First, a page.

Latest updates as virus crisis impacts grey nomad travel options

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coronavirus changes the Big Lap
The Covid-19 has sent shockwaves through the grey nomad world.

Safe haven offers: Since it has become clear just how many grey nomads have been caught out by the rapidly evolving  coronavirus crisis, there has been no shortage of people coming forward to offer travellers safe haven as the pandemic plays out. Some of the most recent offers can be viewed here. Many thanks to all who have stepped forward to help in this time of need for many.

NT border rules: Any grey nomad arriving in the NT must fill in a border arrival form to declare:

  • where they have travelled in the last 30 days
  • their personal and contact details
  • information about where they intend to stay whilst in the Territory.

Travellers will not be allowed to self-quarantine at a park or reserve.
“If you are staying in the Northern Territory, you must self-quarantine at the nearest available suitable accommodation,” a NT Government spokesman said.
The NT News reports that accommodation options are available throughout the Territory, with a number of roadhouses and wayside inns offering rooms suitable for self-quarantine purposes. Travellers will need to stay in accommodation with a bathroom and not leave the room fort two weeks.
“Accommodation providing shared bathroom facilities and/ or communal kitchens are not suitable for the purpose of self-isolating,” the spokesman said

Tamworth camping closures: Tamworth Regional Council is closing all camping grounds across the Tamworth region effective immediately. These closures will impact sites including Sheba Dams, Split Rock Dam and Manilla Freedom Camping amongst a range of other locations. Signs are being erected at impacted sites to inform the public.  Public Health (COVID-19 Gatherings) Order (no 2) 2020 provides that caravan parks and camping grounds must not be open to the public except for the purposes of allowing permanent caravan park residents or others who have no permanent place of residence.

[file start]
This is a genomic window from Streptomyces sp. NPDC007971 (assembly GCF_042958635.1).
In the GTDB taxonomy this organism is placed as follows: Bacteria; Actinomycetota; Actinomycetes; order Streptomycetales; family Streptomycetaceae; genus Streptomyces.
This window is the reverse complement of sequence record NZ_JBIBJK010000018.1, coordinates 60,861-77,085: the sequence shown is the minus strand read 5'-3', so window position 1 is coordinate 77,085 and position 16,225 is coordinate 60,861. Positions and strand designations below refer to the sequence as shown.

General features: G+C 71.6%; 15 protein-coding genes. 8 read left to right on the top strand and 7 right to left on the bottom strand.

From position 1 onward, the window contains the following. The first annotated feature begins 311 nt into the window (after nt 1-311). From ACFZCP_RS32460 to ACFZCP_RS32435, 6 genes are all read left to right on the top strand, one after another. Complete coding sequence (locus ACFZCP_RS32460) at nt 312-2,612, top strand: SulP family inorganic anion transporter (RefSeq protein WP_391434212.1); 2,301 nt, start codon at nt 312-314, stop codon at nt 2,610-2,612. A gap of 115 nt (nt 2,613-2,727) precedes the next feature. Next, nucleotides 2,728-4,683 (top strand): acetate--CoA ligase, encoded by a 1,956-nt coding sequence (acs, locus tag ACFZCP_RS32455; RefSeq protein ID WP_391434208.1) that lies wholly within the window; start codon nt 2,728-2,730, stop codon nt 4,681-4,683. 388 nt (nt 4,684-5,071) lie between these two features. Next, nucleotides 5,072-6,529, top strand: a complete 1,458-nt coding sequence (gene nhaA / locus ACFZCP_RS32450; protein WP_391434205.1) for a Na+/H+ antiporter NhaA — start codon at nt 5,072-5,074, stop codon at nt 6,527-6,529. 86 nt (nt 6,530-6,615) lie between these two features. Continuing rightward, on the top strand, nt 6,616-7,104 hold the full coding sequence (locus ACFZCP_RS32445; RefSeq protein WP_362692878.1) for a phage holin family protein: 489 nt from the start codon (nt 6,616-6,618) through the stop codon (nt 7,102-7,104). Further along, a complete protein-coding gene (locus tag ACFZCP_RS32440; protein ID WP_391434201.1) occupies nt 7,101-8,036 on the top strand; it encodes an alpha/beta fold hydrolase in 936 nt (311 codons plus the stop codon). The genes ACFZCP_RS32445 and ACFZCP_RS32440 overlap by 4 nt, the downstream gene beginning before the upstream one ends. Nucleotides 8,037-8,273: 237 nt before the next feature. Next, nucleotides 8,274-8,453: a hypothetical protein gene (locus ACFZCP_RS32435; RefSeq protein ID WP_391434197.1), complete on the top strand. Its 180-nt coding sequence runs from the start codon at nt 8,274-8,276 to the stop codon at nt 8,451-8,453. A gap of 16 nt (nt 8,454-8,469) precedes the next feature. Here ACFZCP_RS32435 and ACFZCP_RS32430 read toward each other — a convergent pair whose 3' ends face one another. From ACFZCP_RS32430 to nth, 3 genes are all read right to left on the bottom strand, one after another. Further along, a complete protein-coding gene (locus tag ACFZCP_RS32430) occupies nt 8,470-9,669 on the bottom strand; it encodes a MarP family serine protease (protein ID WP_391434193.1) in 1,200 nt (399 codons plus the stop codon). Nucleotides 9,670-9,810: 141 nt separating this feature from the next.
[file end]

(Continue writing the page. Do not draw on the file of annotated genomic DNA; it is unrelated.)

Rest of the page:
NT isolation in caravans: According to the NT News newspaper, people crossing into the Territory will be able to isolate in their caravans if they declare where their end destination is, such as Darwin or Alice Springs. They must als0 demonstrate that they can appropriately isolate there (i.e. do they have food or bathroom access?). If not, they will be required to book accommodation. The time spent travelling to your destination is counted towards the isolation, but it’s okay as long as you exercise appropriate measures. For example, you can stop for fuel but you can’t hang around shopping centres on the way.

Clarence Valley parks: In the Clarence Valley in NSW, one holiday park will be shut and four others restricted amid a crackdown on non-essential travel. Calypso Yamba Holiday Park would be closed completely with council’s four other parks remaining open to those classed as essential travellers. The parks affected are Brooms Head, Iluka (Riverside), Minnie Water and Wooli and follows Australian Government advice against all non-essential domestic travel and a public notice issued by the NSW Health Minister.